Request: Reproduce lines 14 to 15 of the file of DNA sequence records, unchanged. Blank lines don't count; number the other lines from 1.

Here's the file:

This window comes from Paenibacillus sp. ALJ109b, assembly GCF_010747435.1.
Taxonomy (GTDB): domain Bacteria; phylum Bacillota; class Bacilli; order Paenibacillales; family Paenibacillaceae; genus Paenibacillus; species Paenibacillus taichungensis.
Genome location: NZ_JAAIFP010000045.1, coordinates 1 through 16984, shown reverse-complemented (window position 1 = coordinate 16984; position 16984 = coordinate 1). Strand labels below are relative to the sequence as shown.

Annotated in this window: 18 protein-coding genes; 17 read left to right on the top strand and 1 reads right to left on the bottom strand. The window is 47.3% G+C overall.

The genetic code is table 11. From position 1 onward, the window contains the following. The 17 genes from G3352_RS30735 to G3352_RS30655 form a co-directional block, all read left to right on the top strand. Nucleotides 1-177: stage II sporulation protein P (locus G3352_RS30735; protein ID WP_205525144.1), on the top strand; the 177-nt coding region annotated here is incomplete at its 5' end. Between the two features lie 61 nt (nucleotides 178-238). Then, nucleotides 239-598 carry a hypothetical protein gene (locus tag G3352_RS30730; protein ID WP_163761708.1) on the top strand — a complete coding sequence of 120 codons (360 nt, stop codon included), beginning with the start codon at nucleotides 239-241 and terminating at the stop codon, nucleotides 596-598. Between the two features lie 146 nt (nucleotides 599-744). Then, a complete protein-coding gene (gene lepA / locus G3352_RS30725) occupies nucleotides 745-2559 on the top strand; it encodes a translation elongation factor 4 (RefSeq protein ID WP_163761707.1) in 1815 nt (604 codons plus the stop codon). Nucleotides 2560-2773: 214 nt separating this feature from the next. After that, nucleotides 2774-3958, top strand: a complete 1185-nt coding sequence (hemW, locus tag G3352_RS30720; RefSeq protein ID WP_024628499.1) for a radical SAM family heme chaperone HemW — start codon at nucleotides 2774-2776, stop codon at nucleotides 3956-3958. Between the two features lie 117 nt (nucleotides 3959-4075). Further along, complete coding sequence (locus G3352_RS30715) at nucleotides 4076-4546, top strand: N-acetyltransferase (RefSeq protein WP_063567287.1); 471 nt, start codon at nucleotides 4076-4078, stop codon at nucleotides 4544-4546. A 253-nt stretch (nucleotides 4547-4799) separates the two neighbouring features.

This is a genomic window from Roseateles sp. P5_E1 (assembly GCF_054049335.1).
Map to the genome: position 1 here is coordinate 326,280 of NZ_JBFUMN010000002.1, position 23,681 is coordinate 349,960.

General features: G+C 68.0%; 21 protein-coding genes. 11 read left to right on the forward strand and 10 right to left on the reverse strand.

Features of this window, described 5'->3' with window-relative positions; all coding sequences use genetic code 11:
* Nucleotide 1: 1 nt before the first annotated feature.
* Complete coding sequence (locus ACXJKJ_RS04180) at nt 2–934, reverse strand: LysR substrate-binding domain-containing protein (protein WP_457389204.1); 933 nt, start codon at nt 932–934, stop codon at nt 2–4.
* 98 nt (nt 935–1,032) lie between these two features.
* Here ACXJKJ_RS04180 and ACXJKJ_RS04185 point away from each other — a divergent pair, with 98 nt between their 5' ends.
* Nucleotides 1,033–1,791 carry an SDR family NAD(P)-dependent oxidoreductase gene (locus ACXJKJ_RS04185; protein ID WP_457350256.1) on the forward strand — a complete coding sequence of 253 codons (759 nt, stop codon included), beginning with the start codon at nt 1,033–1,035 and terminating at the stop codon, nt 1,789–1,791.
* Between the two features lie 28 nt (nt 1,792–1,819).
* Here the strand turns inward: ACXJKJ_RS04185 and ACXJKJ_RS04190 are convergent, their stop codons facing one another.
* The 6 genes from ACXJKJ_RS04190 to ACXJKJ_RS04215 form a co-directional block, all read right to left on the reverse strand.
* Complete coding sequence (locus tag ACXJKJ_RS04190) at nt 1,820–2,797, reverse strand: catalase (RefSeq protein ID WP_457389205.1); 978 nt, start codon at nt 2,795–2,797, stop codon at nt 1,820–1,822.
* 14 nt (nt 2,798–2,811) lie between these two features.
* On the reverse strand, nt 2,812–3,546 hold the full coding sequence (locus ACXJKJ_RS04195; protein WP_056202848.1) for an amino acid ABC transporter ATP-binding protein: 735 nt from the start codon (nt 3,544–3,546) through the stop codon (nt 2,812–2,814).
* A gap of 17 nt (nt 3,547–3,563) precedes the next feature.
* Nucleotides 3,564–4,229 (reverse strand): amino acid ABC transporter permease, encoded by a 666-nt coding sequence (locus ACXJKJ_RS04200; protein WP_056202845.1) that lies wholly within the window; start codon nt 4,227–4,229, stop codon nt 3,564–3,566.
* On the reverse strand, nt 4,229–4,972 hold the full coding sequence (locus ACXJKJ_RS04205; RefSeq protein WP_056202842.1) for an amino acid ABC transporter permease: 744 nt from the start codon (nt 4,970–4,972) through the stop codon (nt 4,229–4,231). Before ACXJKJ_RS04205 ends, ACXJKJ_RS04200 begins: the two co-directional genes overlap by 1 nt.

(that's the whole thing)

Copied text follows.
* Nucleotides 1,033–1,791 carry an SDR family NAD(P)-dependent oxidoreductase gene (locus ACXJKJ_RS04185; protein ID WP_457350256.1) on the forward strand — a complete coding sequence of 253 codons (759 nt, stop codon included), beginning with the start codon at nt 1,033–1,035 and terminating at the stop codon, nt 1,789–1,791.
* Between the two features lie 28 nt (nt 1,792–1,819).